Monsieur le Comte


Monte Cristo, it turns out, was more than just the little Mediterranean islet of the book title. Looking much further westwards in the atlas, we find it marked as a port on the island of Hispaniola, which nowadays is partitioned into Haiti and the Dominican Republic. The future general was born in 1762 in the French sugar colony of Saint-Domingue, in the western half of the island. He was the son of a black slave, Marie-Cessette, and a renegade Norman aristocrat, Alexandre-Antoine Davy de la Pailleterie, who, having paid a high price for Marie-Cessette’s beauty, fathered three more children before selling her off to a merchant from Nantes. French Enlightenment values meant that young Thomas-Alexandre (known as Alex), brought to France in servitude by his father, was free once he stepped ashore. The pair moved into the smart suburb of Saint-Germain-en-Laye and the fifteen-year-old boy found himself addressed as ‘Monsieur le Comte’.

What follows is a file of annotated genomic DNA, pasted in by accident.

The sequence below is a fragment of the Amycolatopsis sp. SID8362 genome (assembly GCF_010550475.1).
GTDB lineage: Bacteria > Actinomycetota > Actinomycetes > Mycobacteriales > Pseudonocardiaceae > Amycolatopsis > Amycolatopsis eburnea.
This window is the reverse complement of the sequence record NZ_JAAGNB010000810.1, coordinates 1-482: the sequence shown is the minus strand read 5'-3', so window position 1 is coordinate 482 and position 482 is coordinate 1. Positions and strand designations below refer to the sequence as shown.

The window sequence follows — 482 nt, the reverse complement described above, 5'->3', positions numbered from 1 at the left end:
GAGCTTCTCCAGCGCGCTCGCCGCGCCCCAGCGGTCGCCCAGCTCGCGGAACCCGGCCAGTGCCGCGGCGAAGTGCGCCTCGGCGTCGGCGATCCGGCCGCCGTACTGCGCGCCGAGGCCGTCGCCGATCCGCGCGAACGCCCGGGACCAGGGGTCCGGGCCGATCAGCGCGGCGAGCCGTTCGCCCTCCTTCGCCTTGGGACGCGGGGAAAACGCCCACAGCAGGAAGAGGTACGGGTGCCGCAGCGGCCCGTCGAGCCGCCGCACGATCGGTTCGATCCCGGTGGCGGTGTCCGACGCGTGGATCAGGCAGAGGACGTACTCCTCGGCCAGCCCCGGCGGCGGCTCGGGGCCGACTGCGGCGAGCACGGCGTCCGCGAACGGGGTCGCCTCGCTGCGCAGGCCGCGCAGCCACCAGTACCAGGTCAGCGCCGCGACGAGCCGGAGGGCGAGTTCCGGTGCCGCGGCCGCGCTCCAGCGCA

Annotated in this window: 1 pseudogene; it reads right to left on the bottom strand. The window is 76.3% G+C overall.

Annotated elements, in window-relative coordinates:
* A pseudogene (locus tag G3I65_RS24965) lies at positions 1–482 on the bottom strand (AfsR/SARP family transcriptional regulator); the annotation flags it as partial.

more from Jonathan Keates at Literary Review here.